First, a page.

California Community Colleges Joining Forces For Online Success
Career College Central summary:
With $57 million in funding over several years proposed by Gov. Jerry Brown and approved by the state legislature, California is about to launch a bold experiment in creating a statewide Online Education Initiative. The mission: to dramatically increase the number of students who obtain associate degrees and transfer to four-year colleges.
California's community colleges have been offering courses online for more than 20 years. Last academic year they taught 41,000 online sections to 620,000 students. Yet over the years there has been little coordination between the state's 72 districts in terms of technology platforms or student and faculty support. And retention rates in online courses remains stubbornly low, as they do nationwide. The hope is that bringing extra technology resources and centralization to California's community college system — creating an Online Education Ecosystem — will improve student success rates online.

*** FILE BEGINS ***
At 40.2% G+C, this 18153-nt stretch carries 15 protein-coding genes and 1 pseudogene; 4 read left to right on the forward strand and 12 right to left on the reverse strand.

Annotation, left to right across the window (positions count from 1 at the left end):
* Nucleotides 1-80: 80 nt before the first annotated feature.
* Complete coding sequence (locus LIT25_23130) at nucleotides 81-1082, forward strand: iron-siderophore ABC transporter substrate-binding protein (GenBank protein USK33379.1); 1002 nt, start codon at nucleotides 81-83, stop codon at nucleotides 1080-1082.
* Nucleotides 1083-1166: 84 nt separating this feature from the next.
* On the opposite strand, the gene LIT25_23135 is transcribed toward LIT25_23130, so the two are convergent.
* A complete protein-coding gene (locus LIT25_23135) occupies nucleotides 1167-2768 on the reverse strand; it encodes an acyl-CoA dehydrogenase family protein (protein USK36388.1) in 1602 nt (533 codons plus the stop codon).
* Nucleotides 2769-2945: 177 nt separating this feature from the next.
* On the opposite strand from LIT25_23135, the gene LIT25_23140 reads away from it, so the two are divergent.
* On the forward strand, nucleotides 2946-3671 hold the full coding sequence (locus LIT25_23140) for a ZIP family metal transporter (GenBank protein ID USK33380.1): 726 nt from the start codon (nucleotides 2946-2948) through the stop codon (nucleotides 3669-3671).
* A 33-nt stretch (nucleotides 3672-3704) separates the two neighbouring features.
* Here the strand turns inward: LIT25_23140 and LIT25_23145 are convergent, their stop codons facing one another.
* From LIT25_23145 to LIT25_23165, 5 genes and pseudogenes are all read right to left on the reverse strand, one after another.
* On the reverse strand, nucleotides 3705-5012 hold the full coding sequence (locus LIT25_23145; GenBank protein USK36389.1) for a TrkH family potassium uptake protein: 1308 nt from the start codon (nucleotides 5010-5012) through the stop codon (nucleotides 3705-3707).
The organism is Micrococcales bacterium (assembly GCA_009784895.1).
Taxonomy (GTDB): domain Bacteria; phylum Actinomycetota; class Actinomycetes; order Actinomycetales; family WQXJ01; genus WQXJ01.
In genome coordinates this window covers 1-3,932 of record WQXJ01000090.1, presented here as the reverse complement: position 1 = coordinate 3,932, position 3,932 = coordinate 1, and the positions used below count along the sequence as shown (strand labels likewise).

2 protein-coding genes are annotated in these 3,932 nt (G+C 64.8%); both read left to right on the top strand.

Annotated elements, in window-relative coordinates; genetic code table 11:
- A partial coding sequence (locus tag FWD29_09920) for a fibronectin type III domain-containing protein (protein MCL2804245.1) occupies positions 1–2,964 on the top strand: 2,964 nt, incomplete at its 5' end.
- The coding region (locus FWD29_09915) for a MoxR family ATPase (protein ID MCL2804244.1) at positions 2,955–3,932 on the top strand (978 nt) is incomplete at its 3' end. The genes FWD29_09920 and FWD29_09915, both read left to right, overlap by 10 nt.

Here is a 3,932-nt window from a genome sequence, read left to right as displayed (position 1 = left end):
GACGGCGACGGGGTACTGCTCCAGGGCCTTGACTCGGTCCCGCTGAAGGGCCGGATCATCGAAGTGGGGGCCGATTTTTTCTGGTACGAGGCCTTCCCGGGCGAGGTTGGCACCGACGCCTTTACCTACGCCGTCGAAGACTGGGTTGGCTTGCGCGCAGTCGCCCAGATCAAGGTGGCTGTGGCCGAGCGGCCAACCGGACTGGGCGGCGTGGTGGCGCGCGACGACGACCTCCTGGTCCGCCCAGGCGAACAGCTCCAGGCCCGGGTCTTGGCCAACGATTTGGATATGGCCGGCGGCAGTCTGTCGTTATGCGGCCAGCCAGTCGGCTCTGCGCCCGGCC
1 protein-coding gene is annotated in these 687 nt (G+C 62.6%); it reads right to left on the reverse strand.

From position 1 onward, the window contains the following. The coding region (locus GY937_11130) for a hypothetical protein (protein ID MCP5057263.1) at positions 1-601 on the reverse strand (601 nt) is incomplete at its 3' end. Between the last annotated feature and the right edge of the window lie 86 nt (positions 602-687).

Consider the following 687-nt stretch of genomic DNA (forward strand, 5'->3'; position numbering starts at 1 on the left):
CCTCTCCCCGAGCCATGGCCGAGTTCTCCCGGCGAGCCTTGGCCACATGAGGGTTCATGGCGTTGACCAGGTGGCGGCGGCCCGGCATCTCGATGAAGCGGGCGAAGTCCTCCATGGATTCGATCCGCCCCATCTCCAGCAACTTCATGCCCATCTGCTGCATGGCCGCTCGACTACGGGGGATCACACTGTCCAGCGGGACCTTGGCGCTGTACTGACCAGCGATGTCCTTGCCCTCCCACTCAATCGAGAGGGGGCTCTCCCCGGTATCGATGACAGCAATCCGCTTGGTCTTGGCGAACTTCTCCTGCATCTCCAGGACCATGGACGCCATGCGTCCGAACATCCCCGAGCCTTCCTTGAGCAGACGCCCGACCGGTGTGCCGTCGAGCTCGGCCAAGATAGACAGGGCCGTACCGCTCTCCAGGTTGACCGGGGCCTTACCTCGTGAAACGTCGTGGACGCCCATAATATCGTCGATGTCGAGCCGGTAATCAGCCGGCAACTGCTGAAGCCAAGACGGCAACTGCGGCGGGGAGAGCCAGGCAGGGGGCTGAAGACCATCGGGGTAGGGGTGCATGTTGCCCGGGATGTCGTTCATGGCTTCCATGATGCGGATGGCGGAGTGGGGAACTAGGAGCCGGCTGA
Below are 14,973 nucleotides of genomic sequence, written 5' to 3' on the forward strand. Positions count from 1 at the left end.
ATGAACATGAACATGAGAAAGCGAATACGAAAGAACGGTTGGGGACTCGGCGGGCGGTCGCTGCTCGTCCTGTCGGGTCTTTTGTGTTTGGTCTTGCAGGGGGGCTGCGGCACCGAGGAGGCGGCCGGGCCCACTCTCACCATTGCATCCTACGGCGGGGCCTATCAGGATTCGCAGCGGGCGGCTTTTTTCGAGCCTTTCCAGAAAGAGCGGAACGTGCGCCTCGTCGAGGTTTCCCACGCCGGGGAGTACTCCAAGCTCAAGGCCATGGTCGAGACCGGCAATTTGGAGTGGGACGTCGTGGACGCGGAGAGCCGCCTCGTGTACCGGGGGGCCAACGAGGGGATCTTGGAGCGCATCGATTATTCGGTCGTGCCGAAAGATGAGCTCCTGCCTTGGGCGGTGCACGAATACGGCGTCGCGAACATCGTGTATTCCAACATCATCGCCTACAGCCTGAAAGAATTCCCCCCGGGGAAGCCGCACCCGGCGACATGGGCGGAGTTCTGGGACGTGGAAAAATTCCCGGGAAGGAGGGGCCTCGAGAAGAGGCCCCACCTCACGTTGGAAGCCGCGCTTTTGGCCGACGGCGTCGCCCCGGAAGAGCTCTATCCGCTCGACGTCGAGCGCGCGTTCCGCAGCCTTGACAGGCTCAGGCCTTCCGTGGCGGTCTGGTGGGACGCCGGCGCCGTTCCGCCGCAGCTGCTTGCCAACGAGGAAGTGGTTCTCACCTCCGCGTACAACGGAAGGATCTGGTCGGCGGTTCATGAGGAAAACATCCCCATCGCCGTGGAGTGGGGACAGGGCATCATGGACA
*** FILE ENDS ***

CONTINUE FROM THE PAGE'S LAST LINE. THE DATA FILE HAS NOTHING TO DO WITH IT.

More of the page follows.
Two colleges are partnering to lead the effort: Butte-Glen Community College District, which has experience as a host campus for other statewide technology initiatives, will focus on the technology implementation, and the Foothill-De Anza (FHDA) Community College District in Silicon Valley will focus on program and curriculum development. (FHDA has been a leader in online curriculum; approximately 30 percent of its enrollment is already online.)
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